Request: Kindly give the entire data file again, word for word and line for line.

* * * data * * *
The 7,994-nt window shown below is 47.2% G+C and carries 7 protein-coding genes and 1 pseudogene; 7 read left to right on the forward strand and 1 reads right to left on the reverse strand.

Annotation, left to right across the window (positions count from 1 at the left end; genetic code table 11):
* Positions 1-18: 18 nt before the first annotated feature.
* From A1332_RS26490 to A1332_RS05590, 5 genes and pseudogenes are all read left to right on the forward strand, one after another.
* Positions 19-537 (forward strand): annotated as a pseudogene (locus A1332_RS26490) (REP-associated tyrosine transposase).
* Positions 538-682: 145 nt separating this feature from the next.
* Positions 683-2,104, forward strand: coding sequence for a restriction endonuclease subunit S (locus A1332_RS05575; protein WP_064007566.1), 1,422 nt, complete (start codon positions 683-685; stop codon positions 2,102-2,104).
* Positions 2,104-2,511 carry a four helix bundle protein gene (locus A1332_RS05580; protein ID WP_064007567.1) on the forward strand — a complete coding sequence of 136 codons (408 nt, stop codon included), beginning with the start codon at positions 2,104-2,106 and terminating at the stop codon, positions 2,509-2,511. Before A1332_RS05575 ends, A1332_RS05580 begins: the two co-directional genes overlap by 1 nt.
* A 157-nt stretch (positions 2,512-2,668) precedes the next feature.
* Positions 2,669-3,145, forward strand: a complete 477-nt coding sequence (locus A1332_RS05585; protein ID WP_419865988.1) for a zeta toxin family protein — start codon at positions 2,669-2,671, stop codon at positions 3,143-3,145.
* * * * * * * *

The 7,994-nt window shown below is 47.2% G+C and carries 7 protein-coding genes and 1 pseudogene; 7 read left to right on the forward strand and 1 reads right to left on the reverse strand.

Annotation, left to right across the window (positions count from 1 at the left end; genetic code table 11):
* Positions 1-18: 18 nt before the first annotated feature.
* From A1332_RS26490 to A1332_RS05590, 5 genes and pseudogenes are all read left to right on the forward strand, one after another.
* Positions 19-537 (forward strand): annotated as a pseudogene (locus A1332_RS26490) (REP-associated tyrosine transposase).
* Positions 538-682: 145 nt separating this feature from the next.
* Positions 683-2,104, forward strand: coding sequence for a restriction endonuclease subunit S (locus A1332_RS05575; protein WP_064007566.1), 1,422 nt, complete (start codon positions 683-685; stop codon positions 2,102-2,104).
* Positions 2,104-2,511 carry a four helix bundle protein gene (locus A1332_RS05580; protein ID WP_064007567.1) on the forward strand — a complete coding sequence of 136 codons (408 nt, stop codon included), beginning with the start codon at positions 2,104-2,106 and terminating at the stop codon, positions 2,509-2,511. Before A1332_RS05575 ends, A1332_RS05580 begins: the two co-directional genes overlap by 1 nt.
* A 157-nt stretch (positions 2,512-2,668) precedes the next feature.
* Positions 2,669-3,145, forward strand: a complete 477-nt coding sequence (locus A1332_RS05585; protein ID WP_419865988.1) for a zeta toxin family protein — start codon at positions 2,669-2,671, stop codon at positions 3,143-3,145.